From my years of teaching elementary
school, a few ideas come to mind on what are essential skills for young people
to learn. They are presented here, in no particular order:
the ability to substantiate and
articulate your thinking and viewpoint
the ability to negotiate and
work within a group
the ability to take information
from one place and use it in another
the ability and fortitude to
try something and rework it to make it better
the ability to try something
the capacity and interest to
learn about the world
the interest in connecting
in-school learning to the ‘real world’
the opportunity to be both
teacher and learner
Finding few engaging manipulatives attached
to curriculum to achieve these goals, I have co-developed several products for
hands-on collaborative learning in a variety of settings: the classroom, in
after-school activities, in homeschooling, and in summer camps. These products
offer open-ended opportunities for students to experiment with curriculum
supported ideas and creative-free-thinking. They offer the possibility for
students to teach and learn from each other, taking time to listen and
contribute while using visually stimulating hands-on materials.
The first, the intooba construction kit for K-6, (www.intooba.com) is designed for hands-on collaborative learning in STEM/STEAM engineering and math. Rods and connectors are used to solve over 25 engineering challenges, each with several levels of complexity. A math manual is provided to support common core concepts such as shapes, measurement, and estimation.
Our challenging engineering projects encourage collaborative learning in designing, constructing, and budgeting.
diskii math (http://www.diskii.com) is a hands-on math manipulative for grades 1-5. Our instructor manual offers ideas on learning such topics as algebra, logic, fractions, and decimals, and is based on common core standards. Students may learn both as teacher and student when working collaboratively with diskii tokens. Each token is associated with a unique name, color, and face offering three variables for problem creators. Users can vary the complexity of the product by assigning an age-appropriate value to each token when creating challenges. We have developed both physical and downloadable token sets.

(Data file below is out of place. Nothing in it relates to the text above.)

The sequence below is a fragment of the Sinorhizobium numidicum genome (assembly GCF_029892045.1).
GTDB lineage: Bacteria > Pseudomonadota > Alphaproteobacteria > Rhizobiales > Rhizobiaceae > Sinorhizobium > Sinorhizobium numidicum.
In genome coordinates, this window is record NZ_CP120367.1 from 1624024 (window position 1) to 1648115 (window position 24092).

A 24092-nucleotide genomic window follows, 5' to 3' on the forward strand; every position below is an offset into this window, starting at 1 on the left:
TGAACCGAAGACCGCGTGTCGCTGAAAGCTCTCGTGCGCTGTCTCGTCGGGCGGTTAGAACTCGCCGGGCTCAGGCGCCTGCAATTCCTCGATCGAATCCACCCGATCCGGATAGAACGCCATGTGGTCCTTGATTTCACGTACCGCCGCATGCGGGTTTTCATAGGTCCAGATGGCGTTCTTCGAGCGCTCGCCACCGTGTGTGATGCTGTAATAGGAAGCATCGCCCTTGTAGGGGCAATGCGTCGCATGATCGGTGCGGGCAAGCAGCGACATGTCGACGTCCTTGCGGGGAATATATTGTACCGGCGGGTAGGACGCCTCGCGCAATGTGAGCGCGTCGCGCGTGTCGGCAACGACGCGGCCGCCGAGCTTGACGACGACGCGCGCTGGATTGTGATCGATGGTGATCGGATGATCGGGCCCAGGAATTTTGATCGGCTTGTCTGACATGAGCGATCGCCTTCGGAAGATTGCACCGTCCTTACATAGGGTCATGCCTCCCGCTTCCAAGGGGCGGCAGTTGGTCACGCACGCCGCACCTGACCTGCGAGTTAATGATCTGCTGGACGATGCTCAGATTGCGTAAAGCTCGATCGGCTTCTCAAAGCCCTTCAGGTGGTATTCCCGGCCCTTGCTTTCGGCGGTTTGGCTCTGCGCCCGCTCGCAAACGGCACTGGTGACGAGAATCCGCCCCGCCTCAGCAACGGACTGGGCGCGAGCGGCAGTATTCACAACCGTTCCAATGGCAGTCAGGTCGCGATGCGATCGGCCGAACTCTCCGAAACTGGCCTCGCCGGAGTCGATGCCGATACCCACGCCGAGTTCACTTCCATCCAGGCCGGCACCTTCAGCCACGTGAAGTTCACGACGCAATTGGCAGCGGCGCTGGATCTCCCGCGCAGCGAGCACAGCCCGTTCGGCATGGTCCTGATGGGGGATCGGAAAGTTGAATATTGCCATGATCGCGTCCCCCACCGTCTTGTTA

At Ozzla, Inc. (http://www.ozzla.com), we have created a series of Ozzla Sparks for English Language Arts (ELA) and advanced English Language Learners (ELL) educators, tutors, and homeschool learners. Ozzla Sparks combine professional international images with many lesson ideas reflecting common core standards. We have divided Ozzla Sparks into two offerings. Pre-made lesson units are one to two week units on a specific topic. Ozzla Sparks Collections offer users the opportunity to explore many topics in more open-ended and creative ways. Each Ozzla Spark Collection offers 36 unique image cards which are numbered and bordered for individual, paired/sibling and group/family activities. These may be downloaded, and/or viewed on our website.
All of our materials require minimal